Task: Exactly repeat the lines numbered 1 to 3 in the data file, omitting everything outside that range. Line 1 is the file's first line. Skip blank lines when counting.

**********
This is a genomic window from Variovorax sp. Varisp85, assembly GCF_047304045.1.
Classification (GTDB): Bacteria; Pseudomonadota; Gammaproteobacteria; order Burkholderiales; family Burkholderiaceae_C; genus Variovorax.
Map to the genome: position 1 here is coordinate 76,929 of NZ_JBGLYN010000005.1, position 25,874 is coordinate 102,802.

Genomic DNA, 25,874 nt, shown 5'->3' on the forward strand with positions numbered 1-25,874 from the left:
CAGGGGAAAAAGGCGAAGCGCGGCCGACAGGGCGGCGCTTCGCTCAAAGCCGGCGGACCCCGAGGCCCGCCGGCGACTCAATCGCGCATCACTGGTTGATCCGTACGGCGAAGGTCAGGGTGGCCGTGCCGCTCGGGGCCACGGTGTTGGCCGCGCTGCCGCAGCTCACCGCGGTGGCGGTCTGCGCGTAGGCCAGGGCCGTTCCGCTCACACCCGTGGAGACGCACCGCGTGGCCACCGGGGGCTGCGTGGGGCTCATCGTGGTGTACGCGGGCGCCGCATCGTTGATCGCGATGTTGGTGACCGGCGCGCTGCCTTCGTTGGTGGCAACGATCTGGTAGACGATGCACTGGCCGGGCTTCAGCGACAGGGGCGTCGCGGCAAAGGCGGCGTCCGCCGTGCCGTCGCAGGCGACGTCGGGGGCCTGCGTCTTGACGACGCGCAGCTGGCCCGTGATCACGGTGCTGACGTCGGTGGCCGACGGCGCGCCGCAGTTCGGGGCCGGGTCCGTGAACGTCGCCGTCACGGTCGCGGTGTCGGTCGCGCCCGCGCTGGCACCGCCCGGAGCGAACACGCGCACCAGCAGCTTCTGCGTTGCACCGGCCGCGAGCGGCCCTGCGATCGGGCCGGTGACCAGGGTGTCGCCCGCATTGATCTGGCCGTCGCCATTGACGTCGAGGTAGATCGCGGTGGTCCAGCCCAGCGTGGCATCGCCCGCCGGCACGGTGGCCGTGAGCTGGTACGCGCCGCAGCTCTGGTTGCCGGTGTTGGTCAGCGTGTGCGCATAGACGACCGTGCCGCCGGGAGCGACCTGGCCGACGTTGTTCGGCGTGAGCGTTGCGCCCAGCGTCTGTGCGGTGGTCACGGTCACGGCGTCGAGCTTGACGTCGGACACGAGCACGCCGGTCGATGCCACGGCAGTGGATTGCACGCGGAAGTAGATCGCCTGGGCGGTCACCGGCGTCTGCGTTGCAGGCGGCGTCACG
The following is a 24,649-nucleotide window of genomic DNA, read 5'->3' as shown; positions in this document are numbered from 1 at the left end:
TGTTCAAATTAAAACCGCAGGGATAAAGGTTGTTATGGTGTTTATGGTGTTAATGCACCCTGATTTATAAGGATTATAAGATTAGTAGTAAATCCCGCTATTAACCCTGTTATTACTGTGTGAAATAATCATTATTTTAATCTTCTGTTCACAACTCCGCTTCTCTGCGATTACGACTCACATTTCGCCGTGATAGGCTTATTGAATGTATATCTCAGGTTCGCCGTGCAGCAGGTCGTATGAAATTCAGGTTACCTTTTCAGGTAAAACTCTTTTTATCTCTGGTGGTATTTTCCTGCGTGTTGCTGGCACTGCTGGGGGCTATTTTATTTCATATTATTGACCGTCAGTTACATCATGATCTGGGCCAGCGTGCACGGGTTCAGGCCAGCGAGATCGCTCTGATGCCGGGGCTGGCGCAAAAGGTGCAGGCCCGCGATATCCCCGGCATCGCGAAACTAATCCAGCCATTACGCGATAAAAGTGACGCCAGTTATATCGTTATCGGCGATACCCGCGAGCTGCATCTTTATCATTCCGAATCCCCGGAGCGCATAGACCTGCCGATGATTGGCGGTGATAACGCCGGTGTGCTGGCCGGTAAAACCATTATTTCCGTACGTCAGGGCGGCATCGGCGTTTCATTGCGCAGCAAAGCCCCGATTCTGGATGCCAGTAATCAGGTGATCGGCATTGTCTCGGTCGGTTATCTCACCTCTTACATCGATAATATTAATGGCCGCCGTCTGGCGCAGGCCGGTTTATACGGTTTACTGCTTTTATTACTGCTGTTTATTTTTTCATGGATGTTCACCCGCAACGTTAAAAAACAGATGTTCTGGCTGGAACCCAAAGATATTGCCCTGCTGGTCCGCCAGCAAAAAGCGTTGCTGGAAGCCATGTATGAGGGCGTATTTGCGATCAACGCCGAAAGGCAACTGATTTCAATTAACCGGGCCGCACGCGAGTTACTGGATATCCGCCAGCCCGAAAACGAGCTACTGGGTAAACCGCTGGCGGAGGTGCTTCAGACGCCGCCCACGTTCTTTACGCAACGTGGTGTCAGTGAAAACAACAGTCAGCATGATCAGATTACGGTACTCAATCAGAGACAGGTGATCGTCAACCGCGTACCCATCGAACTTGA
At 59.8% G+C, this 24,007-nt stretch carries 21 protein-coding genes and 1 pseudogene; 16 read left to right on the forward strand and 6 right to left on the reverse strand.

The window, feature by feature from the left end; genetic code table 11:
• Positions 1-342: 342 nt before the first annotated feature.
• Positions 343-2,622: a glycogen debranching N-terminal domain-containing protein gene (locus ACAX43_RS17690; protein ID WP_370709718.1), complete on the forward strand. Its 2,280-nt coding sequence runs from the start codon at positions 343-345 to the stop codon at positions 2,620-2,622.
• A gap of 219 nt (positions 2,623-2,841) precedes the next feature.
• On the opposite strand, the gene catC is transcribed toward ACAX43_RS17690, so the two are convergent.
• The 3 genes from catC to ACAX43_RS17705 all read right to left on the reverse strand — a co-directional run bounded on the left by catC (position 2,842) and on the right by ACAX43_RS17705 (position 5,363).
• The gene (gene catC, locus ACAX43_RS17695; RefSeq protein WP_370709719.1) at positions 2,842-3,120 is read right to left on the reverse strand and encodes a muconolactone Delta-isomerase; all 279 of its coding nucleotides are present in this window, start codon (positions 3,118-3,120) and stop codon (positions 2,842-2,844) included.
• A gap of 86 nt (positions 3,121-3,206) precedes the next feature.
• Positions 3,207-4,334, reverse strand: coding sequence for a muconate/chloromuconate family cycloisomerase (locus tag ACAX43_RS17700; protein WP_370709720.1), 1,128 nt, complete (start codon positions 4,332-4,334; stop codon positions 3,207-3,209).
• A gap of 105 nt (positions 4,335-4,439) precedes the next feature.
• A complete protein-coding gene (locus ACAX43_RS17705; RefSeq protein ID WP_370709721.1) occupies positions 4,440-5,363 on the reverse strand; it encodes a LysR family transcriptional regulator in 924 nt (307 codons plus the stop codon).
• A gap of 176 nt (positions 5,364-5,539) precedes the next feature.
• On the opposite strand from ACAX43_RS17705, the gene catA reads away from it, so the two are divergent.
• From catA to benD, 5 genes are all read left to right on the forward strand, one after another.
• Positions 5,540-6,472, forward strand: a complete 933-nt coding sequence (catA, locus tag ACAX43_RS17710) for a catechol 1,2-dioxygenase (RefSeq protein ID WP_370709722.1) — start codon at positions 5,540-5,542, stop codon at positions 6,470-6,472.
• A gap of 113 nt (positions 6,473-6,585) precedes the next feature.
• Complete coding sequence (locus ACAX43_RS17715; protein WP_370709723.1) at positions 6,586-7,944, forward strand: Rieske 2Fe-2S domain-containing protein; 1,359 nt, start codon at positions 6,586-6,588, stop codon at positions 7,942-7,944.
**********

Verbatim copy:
This is a genomic window from Variovorax sp. Varisp85, assembly GCF_047304045.1.
Classification (GTDB): Bacteria; Pseudomonadota; Gammaproteobacteria; order Burkholderiales; family Burkholderiaceae_C; genus Variovorax.
Map to the genome: position 1 here is coordinate 76,929 of NZ_JBGLYN010000005.1, position 25,874 is coordinate 102,802.